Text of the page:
2. A detailed manual should be provided for each new non-commissioned Public Safety Officer which shows the locations of the fire alarm system, electrical box, and other critical systems for their assigned buildings. The manual should describe how to activate and shut down systems for the buildings assigned to that officer. One copy would be maintained by the Officer and one copy located in the Safety and Transportation Office.
    Twenty-two (22) manuals
  3. Any classroom, laboratory, and office door that, according to fire regulations, can be equipped with a thumb lock on the interior side of the door should have one installed. There are approximately 10,000 door locks on campus. It is unknown how many would need to be retro-fitted to accommodate a thumb lock. The estimate for a commercial grade thumb lock installed is $220 per lock. An inventory would need to be completed for each building to determine the number of locks necessary.

    Classrooms that have more than fifty seats are required to have a crash bar or lever handles. It is not recommended that restrooms have door entry locks because the safety of members of the university community and guests could be compromised.

  4. Modify at least two exterior doors in each of 25 buildings for controlled access using proximity readers. Implementation would be phased-in over three to four years. Five software licenses will be required as well proximity cards. Startup costs for training and head-in equipment is estimated to be $132,640. The cost per building will vary, but an estimated total annual budget-outlay would be $250,000 for each year of the phase-in. (See Appendices B & C). The management of the door access system would be assigned to the Department of Safety and Transportation.
  5. Establish "Safe Rooms" in all academic and administration buildings on campus. The Department of Safety and Transportation, along with the assistance of the Office of Planning, Design & Construction, and Facilities Management, would review building designs and floor plans for establishing "Safe Rooms" within existing structures with either no or minimal remodeling of the rooms. Also, recommendations would be made for locations on any new construction.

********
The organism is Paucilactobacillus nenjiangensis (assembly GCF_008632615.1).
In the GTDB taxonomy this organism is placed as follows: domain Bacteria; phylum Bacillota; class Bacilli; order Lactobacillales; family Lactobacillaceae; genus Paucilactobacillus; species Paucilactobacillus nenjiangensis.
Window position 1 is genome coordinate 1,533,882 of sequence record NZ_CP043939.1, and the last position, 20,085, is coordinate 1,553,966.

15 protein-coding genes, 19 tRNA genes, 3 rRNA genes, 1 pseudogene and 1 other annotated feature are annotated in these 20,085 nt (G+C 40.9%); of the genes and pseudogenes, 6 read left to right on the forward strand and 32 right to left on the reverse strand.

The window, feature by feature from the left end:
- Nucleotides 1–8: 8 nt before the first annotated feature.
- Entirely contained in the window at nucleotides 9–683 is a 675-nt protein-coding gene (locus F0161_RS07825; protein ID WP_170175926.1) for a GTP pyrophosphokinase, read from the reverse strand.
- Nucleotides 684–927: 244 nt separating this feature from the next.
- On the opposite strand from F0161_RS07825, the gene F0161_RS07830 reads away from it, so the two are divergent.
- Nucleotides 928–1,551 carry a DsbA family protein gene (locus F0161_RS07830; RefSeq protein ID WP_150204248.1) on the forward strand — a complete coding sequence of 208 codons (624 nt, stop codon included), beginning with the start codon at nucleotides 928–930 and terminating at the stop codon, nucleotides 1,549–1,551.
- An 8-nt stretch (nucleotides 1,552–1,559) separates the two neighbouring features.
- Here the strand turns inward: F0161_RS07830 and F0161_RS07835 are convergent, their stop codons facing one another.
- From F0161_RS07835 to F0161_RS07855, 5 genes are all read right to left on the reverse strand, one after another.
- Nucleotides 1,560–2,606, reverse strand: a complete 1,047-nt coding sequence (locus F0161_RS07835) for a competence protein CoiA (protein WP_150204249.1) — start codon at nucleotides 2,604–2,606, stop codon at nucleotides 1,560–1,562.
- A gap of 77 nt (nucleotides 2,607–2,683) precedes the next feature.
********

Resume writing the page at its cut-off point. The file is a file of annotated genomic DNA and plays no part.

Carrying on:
The "Safe Rooms" would be an established location on designated floors in the buildings for individuals to go to in an event of an active shooter or threatening situation to seek secured shelter until assistance is rendered. The rooms would also assist the First Responders team and responding law enforcement so patrons of the building are contained in a single, known, secured environment during an active shooter situation, assuming all could get to the "safe room". The "Safe Rooms" would be set up with communication, a means by which to secure the doorway, First Aid Kit, and any necessary supplies to support the individuals in the room for an extended period of time until they can be safely rescued. Costs for establishing these rooms would be dependent on the extent of modifications needed to convert an area into a "Safe Room". These designated areas would continue to house normal day-to-day business and academic functions unless needed in an emergency situation.

  6. One of the components for enhanced security and safety is the utilization of cameras throughout the campus complex. Currently, the Department of Safety and Transportation monitors 146 cameras that are strategically located on campus. This number, in all probability, will double within the next ten years as additional security and safety needs are identified. Presently, the Radio Communications Center, located within the Department of Safety and Transportation office, is at capacity for space, manning levels, and infrastructure, to support additional equipment such as intrusion alarms, fire alarms, and cameras. To address current and future needs, this facility will need to be expanded.